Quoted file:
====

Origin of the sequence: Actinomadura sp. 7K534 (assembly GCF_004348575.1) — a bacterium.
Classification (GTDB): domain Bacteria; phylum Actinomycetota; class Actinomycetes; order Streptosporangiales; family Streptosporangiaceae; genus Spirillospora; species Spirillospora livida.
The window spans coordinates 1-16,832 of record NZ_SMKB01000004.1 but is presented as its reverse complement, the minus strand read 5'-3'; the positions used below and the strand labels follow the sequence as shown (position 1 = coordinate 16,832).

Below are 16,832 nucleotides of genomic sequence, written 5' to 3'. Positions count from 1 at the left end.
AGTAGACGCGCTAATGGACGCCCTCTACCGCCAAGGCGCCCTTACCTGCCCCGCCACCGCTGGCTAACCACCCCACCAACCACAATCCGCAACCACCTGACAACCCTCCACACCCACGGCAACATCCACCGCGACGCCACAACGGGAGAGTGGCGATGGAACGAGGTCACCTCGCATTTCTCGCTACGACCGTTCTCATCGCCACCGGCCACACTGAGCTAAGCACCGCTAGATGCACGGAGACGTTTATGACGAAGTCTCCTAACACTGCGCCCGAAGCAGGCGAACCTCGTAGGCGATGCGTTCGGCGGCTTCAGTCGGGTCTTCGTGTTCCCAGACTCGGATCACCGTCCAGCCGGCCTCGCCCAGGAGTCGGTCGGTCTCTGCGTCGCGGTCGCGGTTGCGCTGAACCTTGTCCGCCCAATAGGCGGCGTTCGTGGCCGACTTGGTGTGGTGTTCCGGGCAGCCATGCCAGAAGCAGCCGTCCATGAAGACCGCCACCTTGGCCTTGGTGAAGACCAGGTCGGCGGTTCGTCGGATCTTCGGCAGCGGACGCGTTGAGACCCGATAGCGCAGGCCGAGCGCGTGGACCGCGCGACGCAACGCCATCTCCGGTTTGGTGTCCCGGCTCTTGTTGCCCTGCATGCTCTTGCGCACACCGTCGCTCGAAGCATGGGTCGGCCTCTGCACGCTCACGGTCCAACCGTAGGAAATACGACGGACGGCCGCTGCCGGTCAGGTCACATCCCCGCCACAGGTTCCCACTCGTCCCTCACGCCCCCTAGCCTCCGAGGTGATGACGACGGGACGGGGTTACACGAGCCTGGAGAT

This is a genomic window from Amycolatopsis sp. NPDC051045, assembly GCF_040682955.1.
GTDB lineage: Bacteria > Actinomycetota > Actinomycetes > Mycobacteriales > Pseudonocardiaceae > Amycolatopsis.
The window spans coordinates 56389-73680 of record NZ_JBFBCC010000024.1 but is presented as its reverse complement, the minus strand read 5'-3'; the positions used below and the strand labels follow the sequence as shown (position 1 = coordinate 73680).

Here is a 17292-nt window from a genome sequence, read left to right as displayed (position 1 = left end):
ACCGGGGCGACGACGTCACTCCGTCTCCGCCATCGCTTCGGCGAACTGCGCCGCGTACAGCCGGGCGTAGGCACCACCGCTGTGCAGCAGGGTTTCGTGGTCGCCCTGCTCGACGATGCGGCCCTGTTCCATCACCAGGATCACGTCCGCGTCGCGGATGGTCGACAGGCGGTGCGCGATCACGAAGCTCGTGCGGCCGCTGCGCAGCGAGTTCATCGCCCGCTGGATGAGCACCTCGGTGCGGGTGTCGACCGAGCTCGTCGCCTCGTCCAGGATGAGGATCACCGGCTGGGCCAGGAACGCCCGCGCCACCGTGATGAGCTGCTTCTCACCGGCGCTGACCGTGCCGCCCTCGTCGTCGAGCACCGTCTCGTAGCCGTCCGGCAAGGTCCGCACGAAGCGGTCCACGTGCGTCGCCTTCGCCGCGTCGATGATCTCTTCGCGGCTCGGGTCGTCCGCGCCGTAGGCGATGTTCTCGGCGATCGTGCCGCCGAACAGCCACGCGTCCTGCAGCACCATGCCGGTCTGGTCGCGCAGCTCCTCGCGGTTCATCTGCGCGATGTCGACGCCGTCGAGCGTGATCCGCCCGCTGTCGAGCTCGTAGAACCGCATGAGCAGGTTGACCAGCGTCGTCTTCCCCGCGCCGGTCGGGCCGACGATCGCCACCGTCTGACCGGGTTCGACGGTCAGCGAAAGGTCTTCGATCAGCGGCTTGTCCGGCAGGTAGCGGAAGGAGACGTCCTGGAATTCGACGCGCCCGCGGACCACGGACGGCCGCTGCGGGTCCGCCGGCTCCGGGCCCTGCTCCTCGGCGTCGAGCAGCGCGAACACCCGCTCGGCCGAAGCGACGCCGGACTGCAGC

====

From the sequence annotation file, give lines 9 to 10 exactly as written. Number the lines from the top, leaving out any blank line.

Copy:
Here is a 17292-nt window from a genome sequence, read left to right as displayed (position 1 = left end):
ACCGGGGCGACGACGTCACTCCGTCTCCGCCATCGCTTCGGCGAACTGCGCCGCGTACAGCCGGGCGTAGGCACCACCGCTGTGCAGCAGGGTTTCGTGGTCGCCCTGCTCGACGATGCGGCCCTGTTCCATCACCAGGATCACGTCCGCGTCGCGGATGGTCGACAGGCGGTGCGCGATCACGAAGCTCGTGCGGCCGCTGCGCAGCGAGTTCATCGCCCGCTGGATGAGCACCTCGGTGCGGGTGTCGACCGAGCTCGTCGCCTCGTCCAGGATGAGGATCACCGGCTGGGCCAGGAACGCCCGCGCCACCGTGATGAGCTGCTTCTCACCGGCGCTGACCGTGCCGCCCTCGTCGTCGAGCACCGTCTCGTAGCCGTCCGGCAAGGTCCGCACGAAGCGGTCCACGTGCGTCGCCTTCGCCGCGTCGATGATCTCTTCGCGGCTCGGGTCGTCCGCGCCGTAGGCGATGTTCTCGGCGATCGTGCCGCCGAACAGCCACGCGTCCTGCAGCACCATGCCGGTCTGGTCGCGCAGCTCCTCGCGGTTCATCTGCGCGATGTCGACGCCGTCGAGCGTGATCCGCCCGCTGTCGAGCTCGTAGAACCGCATGAGCAGGTTGACCAGCGTCGTCTTCCCCGCGCCGGTCGGGCCGACGATCGCCACCGTCTGACCGGGTTCGACGGTCAGCGAAAGGTCTTCGATCAGCGGCTTGTCCGGCAGGTAGCGGAAGGAGACGTCCTGGAATTCGACGCGCCCGCGGACCACGGACGGCCGCTGCGGGTCCGCCGGCTCCGGGCCCTGCTCCTCGGCGTCGAGCAGCGCGAACACCCGCTCGGCCGAAGCGACGCCGGACTGCAGC